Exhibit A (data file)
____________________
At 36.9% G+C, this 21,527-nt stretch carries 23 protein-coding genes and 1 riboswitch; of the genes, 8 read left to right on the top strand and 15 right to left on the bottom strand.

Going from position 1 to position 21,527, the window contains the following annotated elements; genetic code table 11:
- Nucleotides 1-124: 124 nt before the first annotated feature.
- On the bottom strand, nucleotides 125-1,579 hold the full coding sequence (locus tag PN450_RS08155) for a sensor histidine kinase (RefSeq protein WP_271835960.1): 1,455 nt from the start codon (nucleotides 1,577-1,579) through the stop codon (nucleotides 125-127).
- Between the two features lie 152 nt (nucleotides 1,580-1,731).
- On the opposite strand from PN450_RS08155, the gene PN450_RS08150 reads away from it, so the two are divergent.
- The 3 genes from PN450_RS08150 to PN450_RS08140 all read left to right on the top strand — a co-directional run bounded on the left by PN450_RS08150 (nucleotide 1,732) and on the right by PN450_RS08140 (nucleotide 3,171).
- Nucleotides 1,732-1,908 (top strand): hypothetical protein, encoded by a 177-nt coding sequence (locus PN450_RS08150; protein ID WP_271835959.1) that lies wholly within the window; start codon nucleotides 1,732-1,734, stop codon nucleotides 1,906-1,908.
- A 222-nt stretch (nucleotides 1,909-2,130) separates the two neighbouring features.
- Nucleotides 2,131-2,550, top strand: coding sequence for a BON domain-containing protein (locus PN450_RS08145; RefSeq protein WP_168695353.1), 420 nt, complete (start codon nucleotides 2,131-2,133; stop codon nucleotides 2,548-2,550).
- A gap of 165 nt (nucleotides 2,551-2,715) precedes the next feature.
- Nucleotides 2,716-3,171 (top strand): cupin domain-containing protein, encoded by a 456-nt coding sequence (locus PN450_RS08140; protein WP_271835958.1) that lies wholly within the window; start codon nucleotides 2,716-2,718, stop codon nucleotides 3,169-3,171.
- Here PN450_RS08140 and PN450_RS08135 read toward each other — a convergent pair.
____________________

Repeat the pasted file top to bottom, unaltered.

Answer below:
At 36.9% G+C, this 21,527-nt stretch carries 23 protein-coding genes and 1 riboswitch; of the genes, 8 read left to right on the top strand and 15 right to left on the bottom strand.

Going from position 1 to position 21,527, the window contains the following annotated elements; genetic code table 11:
- Nucleotides 1-124: 124 nt before the first annotated feature.
- On the bottom strand, nucleotides 125-1,579 hold the full coding sequence (locus tag PN450_RS08155) for a sensor histidine kinase (RefSeq protein WP_271835960.1): 1,455 nt from the start codon (nucleotides 1,577-1,579) through the stop codon (nucleotides 125-127).
- Between the two features lie 152 nt (nucleotides 1,580-1,731).
- On the opposite strand from PN450_RS08155, the gene PN450_RS08150 reads away from it, so the two are divergent.
- The 3 genes from PN450_RS08150 to PN450_RS08140 all read left to right on the top strand — a co-directional run bounded on the left by PN450_RS08150 (nucleotide 1,732) and on the right by PN450_RS08140 (nucleotide 3,171).
- Nucleotides 1,732-1,908 (top strand): hypothetical protein, encoded by a 177-nt coding sequence (locus PN450_RS08150; protein ID WP_271835959.1) that lies wholly within the window; start codon nucleotides 1,732-1,734, stop codon nucleotides 1,906-1,908.
- A 222-nt stretch (nucleotides 1,909-2,130) separates the two neighbouring features.
- Nucleotides 2,131-2,550, top strand: coding sequence for a BON domain-containing protein (locus PN450_RS08145; RefSeq protein WP_168695353.1), 420 nt, complete (start codon nucleotides 2,131-2,133; stop codon nucleotides 2,548-2,550).
- A gap of 165 nt (nucleotides 2,551-2,715) precedes the next feature.
- Nucleotides 2,716-3,171 (top strand): cupin domain-containing protein, encoded by a 456-nt coding sequence (locus PN450_RS08140; protein WP_271835958.1) that lies wholly within the window; start codon nucleotides 2,716-2,718, stop codon nucleotides 3,169-3,171.
- Here PN450_RS08140 and PN450_RS08135 read toward each other — a convergent pair.